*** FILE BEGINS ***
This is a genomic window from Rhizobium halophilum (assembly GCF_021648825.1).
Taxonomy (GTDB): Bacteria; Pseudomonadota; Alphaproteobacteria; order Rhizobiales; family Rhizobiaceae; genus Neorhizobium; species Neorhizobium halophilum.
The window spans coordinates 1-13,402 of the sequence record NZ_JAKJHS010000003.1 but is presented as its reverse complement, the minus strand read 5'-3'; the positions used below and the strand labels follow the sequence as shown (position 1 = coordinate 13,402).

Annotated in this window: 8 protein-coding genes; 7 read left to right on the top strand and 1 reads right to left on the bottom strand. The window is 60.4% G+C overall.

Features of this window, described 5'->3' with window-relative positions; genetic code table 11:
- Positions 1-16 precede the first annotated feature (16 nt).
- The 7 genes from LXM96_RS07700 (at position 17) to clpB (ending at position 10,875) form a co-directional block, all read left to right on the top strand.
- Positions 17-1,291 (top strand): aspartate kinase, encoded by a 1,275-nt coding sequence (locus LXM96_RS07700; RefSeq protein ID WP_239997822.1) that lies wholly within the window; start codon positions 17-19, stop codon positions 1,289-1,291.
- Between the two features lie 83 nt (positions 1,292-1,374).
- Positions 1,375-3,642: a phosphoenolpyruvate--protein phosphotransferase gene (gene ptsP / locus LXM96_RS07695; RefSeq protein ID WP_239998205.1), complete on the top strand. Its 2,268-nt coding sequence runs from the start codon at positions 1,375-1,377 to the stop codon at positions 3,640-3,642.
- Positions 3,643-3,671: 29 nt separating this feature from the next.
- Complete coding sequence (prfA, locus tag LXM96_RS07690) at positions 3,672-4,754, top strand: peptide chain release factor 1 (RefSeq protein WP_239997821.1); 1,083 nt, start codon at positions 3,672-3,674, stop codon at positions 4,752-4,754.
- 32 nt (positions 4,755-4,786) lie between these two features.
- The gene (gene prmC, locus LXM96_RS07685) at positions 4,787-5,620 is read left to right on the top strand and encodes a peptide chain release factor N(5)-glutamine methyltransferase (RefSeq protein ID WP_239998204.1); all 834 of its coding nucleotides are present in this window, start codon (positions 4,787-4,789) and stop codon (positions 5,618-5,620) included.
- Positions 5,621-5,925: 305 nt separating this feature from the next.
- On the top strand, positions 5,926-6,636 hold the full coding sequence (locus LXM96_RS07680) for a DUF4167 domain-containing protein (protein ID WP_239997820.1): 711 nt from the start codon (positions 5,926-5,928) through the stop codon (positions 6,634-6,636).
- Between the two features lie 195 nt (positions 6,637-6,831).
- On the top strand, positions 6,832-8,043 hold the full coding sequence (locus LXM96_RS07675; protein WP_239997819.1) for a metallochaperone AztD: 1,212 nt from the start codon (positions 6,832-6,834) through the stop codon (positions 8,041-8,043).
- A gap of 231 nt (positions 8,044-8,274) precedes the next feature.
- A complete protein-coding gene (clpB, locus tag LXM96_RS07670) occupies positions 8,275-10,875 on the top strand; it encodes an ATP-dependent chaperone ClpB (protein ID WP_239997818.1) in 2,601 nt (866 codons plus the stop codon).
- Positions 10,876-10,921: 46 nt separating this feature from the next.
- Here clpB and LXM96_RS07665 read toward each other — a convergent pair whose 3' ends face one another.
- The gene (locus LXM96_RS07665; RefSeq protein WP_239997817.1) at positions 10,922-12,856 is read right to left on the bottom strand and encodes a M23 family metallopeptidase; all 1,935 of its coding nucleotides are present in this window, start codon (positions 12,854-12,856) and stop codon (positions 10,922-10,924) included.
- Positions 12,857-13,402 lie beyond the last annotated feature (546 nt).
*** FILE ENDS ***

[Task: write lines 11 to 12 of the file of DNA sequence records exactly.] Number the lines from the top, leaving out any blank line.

- Positions 3,643-3,671: 29 nt separating this feature from the next.
- Complete coding sequence (prfA, locus tag LXM96_RS07690) at positions 3,672-4,754, top strand: peptide chain release factor 1 (RefSeq protein WP_239997821.1); 1,083 nt, start codon at positions 3,672-3,674, stop codon at positions 4,752-4,754.